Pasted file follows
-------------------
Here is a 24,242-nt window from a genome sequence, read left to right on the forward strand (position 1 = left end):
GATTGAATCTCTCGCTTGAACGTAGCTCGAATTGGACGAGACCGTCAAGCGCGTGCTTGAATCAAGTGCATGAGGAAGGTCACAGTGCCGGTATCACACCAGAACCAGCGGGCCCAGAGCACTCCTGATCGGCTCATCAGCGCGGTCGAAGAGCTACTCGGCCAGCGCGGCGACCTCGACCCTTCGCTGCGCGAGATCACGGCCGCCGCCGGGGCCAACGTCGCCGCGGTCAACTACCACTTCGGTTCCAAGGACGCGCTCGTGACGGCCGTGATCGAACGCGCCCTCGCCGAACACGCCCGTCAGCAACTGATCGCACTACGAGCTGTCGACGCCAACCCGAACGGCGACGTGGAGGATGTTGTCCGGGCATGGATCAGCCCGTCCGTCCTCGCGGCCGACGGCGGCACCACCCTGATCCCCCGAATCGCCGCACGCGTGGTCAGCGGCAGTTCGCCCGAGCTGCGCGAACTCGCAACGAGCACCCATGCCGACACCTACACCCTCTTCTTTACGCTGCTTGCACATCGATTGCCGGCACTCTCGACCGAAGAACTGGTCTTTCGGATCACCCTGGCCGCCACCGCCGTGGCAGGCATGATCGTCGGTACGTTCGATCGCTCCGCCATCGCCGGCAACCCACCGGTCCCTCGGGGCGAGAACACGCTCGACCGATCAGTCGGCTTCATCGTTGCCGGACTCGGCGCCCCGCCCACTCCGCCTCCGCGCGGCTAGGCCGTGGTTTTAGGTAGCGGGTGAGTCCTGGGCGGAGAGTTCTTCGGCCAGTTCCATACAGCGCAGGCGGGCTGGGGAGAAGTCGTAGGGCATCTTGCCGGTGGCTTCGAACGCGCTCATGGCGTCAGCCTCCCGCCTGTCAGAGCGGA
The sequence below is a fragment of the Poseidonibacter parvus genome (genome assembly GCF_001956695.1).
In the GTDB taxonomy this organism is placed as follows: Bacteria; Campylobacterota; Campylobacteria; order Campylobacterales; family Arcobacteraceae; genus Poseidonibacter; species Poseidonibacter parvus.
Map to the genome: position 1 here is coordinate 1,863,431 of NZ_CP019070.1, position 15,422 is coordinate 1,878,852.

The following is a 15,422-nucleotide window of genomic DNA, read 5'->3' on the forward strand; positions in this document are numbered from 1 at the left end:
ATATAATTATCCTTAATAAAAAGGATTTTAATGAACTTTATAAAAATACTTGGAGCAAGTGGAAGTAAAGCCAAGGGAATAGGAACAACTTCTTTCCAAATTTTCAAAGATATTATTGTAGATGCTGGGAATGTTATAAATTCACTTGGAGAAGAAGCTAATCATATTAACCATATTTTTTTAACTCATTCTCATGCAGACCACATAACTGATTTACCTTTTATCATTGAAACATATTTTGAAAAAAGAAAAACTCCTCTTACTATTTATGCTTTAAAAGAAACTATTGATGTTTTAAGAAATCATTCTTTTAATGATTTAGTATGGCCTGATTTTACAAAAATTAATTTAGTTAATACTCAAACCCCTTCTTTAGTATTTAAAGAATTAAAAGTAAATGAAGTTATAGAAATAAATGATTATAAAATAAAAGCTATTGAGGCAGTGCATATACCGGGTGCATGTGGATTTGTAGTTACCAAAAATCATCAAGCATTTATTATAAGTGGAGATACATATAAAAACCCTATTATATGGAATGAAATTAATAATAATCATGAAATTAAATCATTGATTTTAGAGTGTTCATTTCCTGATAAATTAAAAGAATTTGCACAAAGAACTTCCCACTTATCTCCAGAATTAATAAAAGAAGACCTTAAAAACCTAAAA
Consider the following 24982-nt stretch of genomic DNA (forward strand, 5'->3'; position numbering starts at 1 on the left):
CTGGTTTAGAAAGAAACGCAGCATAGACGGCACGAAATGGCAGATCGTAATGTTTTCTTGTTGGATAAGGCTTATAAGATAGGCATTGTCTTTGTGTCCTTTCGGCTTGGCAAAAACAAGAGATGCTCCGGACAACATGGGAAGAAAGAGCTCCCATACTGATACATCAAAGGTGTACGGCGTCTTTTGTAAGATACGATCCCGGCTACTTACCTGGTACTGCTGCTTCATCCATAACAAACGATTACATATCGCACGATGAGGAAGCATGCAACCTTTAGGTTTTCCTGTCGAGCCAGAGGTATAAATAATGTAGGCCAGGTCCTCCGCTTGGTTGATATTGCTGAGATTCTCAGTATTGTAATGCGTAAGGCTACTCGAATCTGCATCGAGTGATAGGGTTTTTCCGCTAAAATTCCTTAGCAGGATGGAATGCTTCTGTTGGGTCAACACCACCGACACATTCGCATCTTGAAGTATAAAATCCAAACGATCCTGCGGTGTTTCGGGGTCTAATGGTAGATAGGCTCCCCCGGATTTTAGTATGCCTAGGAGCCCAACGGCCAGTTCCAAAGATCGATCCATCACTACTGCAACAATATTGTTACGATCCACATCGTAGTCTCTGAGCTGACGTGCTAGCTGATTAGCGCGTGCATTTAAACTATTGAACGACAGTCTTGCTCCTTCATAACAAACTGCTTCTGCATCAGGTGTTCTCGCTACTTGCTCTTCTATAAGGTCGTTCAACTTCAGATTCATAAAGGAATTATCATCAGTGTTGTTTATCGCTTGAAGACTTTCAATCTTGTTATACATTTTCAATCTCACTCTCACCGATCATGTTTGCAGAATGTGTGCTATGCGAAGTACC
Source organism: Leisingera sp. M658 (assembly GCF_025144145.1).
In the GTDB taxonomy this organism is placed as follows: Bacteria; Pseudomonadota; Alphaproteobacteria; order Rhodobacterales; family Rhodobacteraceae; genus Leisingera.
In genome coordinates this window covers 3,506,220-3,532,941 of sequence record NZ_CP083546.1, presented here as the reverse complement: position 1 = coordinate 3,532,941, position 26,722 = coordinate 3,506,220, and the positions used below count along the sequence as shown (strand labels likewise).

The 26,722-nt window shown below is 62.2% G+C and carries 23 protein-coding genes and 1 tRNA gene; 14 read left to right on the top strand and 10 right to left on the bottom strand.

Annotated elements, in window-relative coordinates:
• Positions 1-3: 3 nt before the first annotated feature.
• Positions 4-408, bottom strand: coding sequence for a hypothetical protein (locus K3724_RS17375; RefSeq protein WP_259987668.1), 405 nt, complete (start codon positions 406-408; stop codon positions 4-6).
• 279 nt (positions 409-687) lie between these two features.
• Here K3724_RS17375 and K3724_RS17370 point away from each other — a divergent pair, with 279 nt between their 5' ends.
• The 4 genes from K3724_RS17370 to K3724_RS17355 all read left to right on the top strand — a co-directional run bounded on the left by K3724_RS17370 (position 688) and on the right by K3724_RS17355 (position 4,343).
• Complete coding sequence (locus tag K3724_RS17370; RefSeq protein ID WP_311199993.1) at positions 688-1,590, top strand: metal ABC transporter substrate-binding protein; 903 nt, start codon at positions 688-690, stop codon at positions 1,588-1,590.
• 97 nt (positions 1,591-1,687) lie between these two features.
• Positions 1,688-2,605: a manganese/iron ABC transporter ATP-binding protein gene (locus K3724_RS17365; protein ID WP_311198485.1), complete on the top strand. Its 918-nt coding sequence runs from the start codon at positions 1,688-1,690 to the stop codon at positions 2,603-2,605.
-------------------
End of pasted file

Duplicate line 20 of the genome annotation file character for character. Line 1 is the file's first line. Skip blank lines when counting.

• Complete coding sequence (locus tag K3724_RS17370; RefSeq protein ID WP_311199993.1) at positions 688-1,590, top strand: metal ABC transporter substrate-binding protein; 903 nt, start codon at positions 688-690, stop codon at positions 1,588-1,590.